Determining Which Composition of Shellac and Ethanol Would Give the Correct Amount of Breakdown of Four to Six Hours in Hydrochloric Acid

This experiment focuses on which of the two compositions of shellac and ethanol would provide the correct breakdown time of four to six hours when placed in hydrochloric acid. It was hypothesized that the composition with the greater amount of shellac would give the right breakdown time. Each composition used thirty test tubes, first with 1mL of hydrochloric acid, followed by a mixture of shellac using confectioner’s glaze and ethanol. One composition had 1mL of each; the other 2mL of shellac and no ethanol. Each mixture was placed on top of the hydrochloric acid and then stirred carefully for ten seconds while avoiding mixing the acid. The trials were then recorded using an iPad with a time-lapse camera for six hours. The time of the breakdown was then determined when the mixture settled to the bottom of the tube. The lower composition of shellac had an average breakdown time of 2.7 hours while the higher shellac composition had an average of 4.5 hours. A two-sample t-test that the higher and lesser compositions was conducted, and showed that the two are significantly different, as shown statistically with a p-value of nearly zero. The hypothesis that the higher concentration of shellac would give the correct breakdown of four to six hours in this experiment was thus accepted. By performing this experiment, patients awaiting fecal transplants, especially low-income patients, can avoid surgery for a lower cost, and researchers can learn how to prolong the effects of pills so that the medicine in them will avoid getting dissolved as they reach their destination.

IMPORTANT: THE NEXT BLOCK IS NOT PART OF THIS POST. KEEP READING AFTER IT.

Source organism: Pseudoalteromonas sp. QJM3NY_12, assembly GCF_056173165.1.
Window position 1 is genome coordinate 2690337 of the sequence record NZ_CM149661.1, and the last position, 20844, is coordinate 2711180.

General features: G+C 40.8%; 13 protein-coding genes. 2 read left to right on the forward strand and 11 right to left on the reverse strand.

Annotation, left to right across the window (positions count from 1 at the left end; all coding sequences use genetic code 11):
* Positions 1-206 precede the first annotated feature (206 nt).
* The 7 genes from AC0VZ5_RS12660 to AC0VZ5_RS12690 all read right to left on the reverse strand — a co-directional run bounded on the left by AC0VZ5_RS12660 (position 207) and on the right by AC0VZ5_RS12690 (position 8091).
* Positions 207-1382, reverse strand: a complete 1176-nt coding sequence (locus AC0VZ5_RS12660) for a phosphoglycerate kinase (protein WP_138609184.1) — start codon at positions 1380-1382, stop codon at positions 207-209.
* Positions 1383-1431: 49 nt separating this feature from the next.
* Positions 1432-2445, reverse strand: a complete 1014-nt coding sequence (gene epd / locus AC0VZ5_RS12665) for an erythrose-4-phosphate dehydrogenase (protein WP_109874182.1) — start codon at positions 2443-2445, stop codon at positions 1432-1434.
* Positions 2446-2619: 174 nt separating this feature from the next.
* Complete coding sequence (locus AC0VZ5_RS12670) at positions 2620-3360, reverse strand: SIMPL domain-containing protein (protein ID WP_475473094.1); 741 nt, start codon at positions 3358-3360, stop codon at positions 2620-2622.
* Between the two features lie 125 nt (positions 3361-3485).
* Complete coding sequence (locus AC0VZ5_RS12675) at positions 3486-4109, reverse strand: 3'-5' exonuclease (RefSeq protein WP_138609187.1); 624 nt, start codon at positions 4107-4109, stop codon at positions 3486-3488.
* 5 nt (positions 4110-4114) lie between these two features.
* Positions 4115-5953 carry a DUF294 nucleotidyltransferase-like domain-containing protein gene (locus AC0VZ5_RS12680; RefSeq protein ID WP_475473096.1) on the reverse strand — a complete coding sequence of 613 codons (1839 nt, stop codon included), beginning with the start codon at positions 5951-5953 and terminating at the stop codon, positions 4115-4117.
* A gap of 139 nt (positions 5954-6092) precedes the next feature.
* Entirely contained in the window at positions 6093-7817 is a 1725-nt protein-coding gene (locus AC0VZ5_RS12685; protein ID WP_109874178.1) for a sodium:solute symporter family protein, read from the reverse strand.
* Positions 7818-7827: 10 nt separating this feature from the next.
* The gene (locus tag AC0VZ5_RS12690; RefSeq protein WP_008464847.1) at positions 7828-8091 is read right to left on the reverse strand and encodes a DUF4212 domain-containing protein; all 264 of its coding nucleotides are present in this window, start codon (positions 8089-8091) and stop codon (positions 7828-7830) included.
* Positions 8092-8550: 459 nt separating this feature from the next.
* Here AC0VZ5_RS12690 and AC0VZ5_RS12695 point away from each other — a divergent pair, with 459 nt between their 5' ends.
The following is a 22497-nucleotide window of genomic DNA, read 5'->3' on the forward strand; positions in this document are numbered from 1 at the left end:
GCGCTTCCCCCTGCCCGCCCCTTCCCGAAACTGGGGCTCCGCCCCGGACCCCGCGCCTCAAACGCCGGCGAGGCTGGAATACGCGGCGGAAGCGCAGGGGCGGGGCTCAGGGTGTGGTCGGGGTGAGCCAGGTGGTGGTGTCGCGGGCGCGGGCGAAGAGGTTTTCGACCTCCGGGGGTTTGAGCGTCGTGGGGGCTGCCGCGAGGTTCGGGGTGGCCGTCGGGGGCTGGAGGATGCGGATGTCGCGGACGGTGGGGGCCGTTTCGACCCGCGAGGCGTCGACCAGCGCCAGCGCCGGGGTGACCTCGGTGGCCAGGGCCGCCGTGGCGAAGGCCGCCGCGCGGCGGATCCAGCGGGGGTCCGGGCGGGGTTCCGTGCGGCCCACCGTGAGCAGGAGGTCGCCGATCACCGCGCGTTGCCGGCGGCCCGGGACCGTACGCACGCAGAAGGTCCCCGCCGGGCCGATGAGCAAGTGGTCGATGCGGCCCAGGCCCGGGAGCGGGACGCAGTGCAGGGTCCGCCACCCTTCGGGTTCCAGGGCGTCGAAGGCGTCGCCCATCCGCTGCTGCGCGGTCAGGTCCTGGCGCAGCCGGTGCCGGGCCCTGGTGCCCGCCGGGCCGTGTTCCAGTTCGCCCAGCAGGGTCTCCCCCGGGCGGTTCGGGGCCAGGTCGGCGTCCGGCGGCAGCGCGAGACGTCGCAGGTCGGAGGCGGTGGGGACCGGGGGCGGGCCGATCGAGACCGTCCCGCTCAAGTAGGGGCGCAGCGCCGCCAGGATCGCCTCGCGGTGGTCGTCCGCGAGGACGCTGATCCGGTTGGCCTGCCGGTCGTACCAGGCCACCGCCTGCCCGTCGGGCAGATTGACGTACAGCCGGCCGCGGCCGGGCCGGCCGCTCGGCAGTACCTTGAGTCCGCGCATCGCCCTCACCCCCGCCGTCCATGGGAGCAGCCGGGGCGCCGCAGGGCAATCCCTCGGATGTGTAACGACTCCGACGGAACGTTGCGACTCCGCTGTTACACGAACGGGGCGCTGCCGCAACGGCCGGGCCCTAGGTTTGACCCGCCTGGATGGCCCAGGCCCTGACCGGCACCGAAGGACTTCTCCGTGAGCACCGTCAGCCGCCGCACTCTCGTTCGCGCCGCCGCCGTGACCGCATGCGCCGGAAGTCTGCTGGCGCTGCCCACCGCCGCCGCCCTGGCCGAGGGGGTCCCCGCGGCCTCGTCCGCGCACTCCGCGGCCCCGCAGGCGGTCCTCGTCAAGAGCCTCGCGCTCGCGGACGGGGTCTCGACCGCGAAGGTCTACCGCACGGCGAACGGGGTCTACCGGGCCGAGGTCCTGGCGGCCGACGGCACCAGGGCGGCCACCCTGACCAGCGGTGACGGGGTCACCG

Research Conducted By:

Madeline Manuel
Cousino High School

Matthew Schultz
Sterling Heights High School